Reply

Authors


  • Potential conflict of interest: Nothing to report.

We thank Dr. French for his comments and questions about our study on the role of the ecto-nucleotidase CD73 in mouse liver Mallory-Denk body (MDB) formation.[1] CD73 is expressed in multiple tissues, including the lung, heart, brain, kidney, liver, and the immune system.[2] Although formation of extracellular adenosine is considered its primary function, CD73 also may act in a number of other ways independent of its enzymatic role.[3]

As Dr. French pointed out, our findings that CD73−/− mice are resistant to MDB formation is somewhat counterintuitive, given our initial observation that the MDB-susceptible mouse strain (C57BL/6J) is characterized by having lower CD73 mRNA and protein levels under basal conditions compared to the MDB-resistant C3H/He strain. However, we also showed that after 3,5-diethoxycarbonyl-1,4-dihydrocollidine (DDC) treatment there was a near complete loss of cell surface CD73 (AMPase) activity, but only a 60% decrease in overall CD73 activity (measured biochemically after tissue lysis). This observation, together with our findings of DDC-induced loss of plasma membrane CD73 in isolated hepatocytes, illustrates the complex nature of CD73 regulation in this model of liver injury. Therefore, the subcellular distribution (organellar versus plasma membrane) and regulation (such as glycosylation changes and enzymatic activity) of CD73 during hepatocellular injury are likely a more important determinant of hepatocyte injury than the overall CD73 expression levels.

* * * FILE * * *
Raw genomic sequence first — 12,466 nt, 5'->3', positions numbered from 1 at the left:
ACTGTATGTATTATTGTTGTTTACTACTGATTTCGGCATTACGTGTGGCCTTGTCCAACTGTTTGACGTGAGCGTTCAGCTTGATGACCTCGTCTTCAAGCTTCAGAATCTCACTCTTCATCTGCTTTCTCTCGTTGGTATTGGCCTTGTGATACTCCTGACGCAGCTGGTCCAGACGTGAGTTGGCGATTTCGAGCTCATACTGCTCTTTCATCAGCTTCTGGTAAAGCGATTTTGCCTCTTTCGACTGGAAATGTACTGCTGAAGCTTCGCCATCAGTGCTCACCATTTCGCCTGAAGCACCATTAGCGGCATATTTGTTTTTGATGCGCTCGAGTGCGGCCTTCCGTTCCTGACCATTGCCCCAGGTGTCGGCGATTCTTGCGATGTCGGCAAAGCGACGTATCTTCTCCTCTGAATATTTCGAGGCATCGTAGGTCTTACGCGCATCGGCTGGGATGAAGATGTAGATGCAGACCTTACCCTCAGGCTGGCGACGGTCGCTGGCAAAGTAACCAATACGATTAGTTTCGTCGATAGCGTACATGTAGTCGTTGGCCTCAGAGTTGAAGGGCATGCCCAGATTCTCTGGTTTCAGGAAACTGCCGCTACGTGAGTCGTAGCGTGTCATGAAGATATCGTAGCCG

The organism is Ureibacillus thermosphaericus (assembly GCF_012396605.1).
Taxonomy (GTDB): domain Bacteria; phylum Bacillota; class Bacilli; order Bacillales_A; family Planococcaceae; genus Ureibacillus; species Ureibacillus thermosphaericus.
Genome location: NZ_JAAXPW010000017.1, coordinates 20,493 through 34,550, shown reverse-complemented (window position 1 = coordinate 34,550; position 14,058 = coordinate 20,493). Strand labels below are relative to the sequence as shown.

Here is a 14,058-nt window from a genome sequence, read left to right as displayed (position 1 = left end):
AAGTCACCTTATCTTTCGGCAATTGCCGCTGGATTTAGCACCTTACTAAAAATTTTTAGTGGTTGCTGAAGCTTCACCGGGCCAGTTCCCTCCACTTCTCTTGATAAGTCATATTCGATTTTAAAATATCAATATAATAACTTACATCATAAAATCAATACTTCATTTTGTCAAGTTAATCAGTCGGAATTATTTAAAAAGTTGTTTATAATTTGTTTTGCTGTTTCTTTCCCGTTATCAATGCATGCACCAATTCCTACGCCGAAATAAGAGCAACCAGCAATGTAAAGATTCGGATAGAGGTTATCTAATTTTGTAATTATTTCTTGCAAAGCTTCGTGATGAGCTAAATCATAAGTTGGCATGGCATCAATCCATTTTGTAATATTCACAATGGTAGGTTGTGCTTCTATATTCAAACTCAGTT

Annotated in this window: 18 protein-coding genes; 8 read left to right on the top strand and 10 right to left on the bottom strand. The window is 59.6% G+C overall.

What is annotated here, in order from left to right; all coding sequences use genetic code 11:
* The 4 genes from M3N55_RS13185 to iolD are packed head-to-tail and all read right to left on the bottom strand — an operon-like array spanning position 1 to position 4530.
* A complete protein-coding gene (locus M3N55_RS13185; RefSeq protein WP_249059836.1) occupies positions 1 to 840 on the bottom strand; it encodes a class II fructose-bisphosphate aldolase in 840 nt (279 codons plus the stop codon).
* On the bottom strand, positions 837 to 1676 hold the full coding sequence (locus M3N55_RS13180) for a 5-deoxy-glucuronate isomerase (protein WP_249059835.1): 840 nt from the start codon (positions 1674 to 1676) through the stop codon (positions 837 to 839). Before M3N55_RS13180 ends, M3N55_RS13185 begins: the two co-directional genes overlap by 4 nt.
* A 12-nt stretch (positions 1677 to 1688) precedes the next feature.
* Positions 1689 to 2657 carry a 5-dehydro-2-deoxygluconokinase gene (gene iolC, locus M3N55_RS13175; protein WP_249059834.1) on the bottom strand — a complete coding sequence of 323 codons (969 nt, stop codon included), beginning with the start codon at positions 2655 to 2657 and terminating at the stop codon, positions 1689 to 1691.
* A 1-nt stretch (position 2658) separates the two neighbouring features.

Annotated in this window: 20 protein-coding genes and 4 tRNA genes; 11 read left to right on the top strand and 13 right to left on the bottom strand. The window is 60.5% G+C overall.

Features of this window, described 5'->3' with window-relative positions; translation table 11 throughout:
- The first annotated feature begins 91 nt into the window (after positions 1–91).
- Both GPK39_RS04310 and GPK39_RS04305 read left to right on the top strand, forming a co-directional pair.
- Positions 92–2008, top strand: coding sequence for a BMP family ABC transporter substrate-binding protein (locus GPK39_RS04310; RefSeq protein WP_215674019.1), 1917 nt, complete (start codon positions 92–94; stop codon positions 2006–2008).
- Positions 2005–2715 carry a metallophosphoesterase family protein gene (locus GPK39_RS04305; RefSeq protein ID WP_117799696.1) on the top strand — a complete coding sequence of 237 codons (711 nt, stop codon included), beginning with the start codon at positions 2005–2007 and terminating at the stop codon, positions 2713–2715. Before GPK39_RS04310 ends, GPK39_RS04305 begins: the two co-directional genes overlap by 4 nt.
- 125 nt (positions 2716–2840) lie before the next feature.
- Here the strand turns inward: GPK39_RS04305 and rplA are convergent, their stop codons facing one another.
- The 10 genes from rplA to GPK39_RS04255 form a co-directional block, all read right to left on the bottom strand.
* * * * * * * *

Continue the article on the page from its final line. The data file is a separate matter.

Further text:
Furthermore, the MDB resistance in CD73−/− mice also may be immune-related, given the known major role of CD73 in regulating inflammatory and immune responses.[4] For example, in absence of CD73 to catalyze the final and irreversible step in the conversion of extracellular adenosine triphosphate (ATP) to adenosine, the ATP levels in the vicinity of damaged and dying cells may significantly increase. This can accelerate the clearance of damaged cells by promoting phagocytosis by way of a number of mechanisms.[5] Altered purinergic signaling on other immune cell types, such as regulatory T cells,[6] also may alter the course of liver injury progression in CD73−/− mice.

In summary, resistance to MDB formation in CD73−/− mice likely is related to a number of hepatocyte-intrinsic and -extrinsic mechanisms. Generation of mice with targeted deletion of CD73 from specific cell types should help resolve many outstanding questions pertaining to the functions of this enzyme in the liver.

  • Natasha T. Snider, Ph.D.

  • M. Bishr Omary, M.D., Ph.D.

  • Department of Molecular & Integrative Physiology

  • University of Michigan Medical School

  • Ann Arbor, MI

Ancillary